What do we want to know?
The present evidence summary focuses on the employment and its related outcomes that can be derived from the training interventions, in the Low and Middle-Income countries, particularly in South Asia. It also attempts to address secondary questions surrounding the training providers, the barriers and enablers to the outcome, the intensity, cost-effectiveness and other related outcomes.
Who wants to know and why?
This evidence summary provides potential stakeholders, including policymakers, practitioners, and researchers, with a clear picture of what type of training intervention impacts employment-related outcomes. The summary specifically focuses on South Asia countries including India, Pakistan, Afghanistan, Nepal, Bhutan, Bangladesh and Sri Lanka. The final systematic reviews selected for the summary include diverse training programs and target groups - youth, women, MSMEs, health workers and people with disabilities. This provides an in-depth understanding of the employment outcomes based on specific training interventions for a focused audience.
What did we find?
The summary includes eleven systematic reviews that examined the linkage between employment outcomes and training interventions focused on different target groups. The training interventions are grouped into professional development training, vocational skills training, counselling & rehabilitation and entrepreneurship training. The employment-related outcomes are categorized into employment inclination, employment initiation, employment sustenance, employment growth & status and self-employment.
Out of the final reviews, it appears that professional and development training seems to have less impact when compared to others. It has an impact only in two areas, employment sustenance and self-employment. Rest of the interventions have an impact on four major outcomes out of five. Vocational skills and training have an impact on employment inclination, employment sustenance and employment growth & status.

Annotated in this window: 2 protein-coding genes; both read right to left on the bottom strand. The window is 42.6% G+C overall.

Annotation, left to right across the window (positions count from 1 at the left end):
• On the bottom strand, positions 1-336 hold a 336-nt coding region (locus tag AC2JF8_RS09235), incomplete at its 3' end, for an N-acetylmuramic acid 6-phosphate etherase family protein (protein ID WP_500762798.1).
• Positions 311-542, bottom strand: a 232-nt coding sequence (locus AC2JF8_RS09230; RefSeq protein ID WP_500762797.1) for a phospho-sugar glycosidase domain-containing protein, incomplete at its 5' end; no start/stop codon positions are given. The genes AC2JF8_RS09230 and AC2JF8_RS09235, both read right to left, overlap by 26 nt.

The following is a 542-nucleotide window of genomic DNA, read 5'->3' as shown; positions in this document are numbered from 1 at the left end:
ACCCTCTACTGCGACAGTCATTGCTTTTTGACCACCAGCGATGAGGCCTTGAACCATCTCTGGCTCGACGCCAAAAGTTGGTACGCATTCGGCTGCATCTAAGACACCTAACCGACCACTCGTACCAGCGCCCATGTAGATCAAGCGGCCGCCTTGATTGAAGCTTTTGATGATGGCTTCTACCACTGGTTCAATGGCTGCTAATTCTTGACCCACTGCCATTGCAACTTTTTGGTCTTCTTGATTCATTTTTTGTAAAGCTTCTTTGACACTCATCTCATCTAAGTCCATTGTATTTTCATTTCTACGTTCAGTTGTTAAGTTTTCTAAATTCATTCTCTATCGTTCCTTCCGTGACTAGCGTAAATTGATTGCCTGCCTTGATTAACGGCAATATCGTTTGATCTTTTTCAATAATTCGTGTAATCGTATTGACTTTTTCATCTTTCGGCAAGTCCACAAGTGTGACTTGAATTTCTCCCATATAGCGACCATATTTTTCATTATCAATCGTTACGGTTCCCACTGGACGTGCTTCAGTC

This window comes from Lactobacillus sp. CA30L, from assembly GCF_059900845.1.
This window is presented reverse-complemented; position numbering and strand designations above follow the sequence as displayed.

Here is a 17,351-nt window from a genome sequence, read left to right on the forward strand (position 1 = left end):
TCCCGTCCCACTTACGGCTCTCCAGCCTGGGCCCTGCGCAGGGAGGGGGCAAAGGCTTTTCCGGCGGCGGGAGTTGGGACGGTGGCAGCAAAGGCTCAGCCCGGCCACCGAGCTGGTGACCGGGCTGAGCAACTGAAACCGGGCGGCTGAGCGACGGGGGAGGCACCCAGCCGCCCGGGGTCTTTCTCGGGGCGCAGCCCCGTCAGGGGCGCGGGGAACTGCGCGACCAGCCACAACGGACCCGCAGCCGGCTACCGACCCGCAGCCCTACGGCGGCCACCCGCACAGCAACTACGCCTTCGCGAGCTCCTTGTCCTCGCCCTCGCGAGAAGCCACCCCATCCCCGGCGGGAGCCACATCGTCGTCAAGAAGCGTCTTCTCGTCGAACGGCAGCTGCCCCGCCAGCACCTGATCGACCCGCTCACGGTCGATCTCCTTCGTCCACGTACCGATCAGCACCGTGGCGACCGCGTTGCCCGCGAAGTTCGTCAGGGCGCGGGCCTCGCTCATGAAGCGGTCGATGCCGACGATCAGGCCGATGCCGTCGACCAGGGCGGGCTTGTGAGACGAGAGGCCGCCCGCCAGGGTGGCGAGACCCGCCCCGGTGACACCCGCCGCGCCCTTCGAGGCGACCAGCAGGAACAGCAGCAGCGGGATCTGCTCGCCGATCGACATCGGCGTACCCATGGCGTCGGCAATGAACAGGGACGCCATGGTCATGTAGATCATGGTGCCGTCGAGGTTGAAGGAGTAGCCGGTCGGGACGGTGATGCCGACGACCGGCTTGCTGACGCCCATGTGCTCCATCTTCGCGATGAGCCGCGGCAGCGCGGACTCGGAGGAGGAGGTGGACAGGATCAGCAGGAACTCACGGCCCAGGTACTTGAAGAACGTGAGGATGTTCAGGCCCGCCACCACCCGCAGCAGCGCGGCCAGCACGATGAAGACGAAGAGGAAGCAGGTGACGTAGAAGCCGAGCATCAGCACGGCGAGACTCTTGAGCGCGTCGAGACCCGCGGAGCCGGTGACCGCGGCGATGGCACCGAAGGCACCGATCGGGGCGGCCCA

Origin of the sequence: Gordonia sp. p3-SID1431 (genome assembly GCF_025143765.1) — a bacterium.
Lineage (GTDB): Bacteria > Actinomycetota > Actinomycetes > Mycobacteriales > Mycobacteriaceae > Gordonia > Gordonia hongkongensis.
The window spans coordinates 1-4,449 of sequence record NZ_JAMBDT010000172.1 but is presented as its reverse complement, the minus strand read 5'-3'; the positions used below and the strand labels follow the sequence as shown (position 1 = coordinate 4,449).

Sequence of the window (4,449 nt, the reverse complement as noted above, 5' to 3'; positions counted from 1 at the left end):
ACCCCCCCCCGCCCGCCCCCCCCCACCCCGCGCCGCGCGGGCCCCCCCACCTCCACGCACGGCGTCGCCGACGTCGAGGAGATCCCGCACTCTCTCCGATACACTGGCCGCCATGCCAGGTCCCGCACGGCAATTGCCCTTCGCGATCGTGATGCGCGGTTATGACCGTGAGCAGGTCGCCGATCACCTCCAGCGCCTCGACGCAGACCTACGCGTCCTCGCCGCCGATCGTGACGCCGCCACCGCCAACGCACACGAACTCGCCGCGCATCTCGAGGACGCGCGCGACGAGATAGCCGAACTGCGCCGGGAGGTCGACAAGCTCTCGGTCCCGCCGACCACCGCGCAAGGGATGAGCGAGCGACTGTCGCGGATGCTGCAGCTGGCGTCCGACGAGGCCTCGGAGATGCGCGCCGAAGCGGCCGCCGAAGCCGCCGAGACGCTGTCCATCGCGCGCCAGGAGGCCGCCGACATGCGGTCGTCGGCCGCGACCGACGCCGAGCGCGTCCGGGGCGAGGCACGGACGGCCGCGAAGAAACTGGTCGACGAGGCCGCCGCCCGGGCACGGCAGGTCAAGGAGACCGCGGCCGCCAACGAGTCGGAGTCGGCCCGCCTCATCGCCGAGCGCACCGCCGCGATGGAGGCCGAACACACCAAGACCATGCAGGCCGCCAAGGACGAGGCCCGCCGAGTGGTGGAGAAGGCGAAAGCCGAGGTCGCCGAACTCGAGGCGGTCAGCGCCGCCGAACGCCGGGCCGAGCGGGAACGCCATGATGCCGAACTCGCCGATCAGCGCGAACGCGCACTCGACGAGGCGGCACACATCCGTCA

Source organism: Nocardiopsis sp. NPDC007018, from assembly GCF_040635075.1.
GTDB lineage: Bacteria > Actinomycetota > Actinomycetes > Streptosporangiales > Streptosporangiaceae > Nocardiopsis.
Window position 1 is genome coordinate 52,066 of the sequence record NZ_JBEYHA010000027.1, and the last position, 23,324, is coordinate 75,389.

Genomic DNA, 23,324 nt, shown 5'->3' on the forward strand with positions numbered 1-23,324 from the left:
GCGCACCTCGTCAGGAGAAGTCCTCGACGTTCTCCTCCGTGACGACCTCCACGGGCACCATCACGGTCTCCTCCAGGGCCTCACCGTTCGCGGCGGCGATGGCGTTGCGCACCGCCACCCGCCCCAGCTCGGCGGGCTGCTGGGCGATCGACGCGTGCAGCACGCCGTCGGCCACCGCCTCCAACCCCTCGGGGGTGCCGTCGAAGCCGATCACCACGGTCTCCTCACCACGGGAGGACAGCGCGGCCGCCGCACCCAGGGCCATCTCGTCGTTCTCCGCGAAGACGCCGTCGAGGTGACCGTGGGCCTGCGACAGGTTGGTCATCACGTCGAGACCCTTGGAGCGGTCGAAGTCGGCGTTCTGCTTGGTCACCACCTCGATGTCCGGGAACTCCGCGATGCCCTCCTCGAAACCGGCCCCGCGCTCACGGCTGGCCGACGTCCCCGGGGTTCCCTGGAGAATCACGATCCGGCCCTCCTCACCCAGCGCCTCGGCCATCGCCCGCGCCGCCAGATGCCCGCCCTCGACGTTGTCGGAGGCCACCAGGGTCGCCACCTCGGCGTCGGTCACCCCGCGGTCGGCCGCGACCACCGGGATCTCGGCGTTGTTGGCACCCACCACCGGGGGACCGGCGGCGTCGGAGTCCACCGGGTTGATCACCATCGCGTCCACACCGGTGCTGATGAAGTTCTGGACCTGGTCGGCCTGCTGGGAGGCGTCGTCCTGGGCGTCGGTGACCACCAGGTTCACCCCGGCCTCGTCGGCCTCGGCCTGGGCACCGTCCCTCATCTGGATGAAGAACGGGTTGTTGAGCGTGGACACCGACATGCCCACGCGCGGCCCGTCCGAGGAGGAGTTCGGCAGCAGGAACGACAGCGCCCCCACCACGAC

The larger impact is seen in employment growth & status, with three different reviews. Two types of interventions, medical counselling & rehabilitation and entrepreneurship training have an impact on all outcomes, except employment inclination. In the order of priority, these two interventions should be taken first. Action points from medical counselling & rehabilitation training related reviews should be undertaken cautiously for at least two reasons: systematic reviews are patronised by the medicine-related domains than others and are likely to be available for evidence summary more than others, and the number of disabled people might be lower than other needy population subgroups. The best bet emerges to be Entrepreneurship Training with its impact on four of the outcomes.
What are the conclusions?
The training interventions on employment outcomes seem to be positive and help the trainees in employment initiation, sustenance, growth and setting up their businesses. The studies included in this evidence had different employment-related outcomes. The summary indicates several other outcomes - enhanced knowledge, positive attitude, skill diversification, change in attitude, behaviour and practices, motivation, career aspirations and better decision making abilities. Further, in the light of the reviews, following pointers shall be useful for the policymakers:
How did we get these results?
Based on a peer reviews protocol, processes followed in the systematic review were followed. To identify relevant systematic reviews in the area of training interventions and their impact on employment outcomes, a keyword-based search is conducted. All possible bibliographic databases and repositories were searched using a collated list of keywords that focused on the population, the intervention and the outcomes. Only reviews and meta-synthesis reviews were finally included. The reviews were critically appraised by two independent reviewers through the EPPI Reviewer software. A total of 11 relevant systematic reviews that met the inclusion criteria and successfully passed the AMSTAR assessment were included. The final identified reviews were thoroughly studied to extract the data and synthesized to answer the delineated research questions.
This review can be cited as Ilavarasan, P.V., Kar, A.K. and Aswani, R. (2017). Employment outcomes of skills training in low and middle income South Asian countries: An evidence summary. London: EPPI Centre, Social Science Research Unit, UCL Institute of Education, University College London.]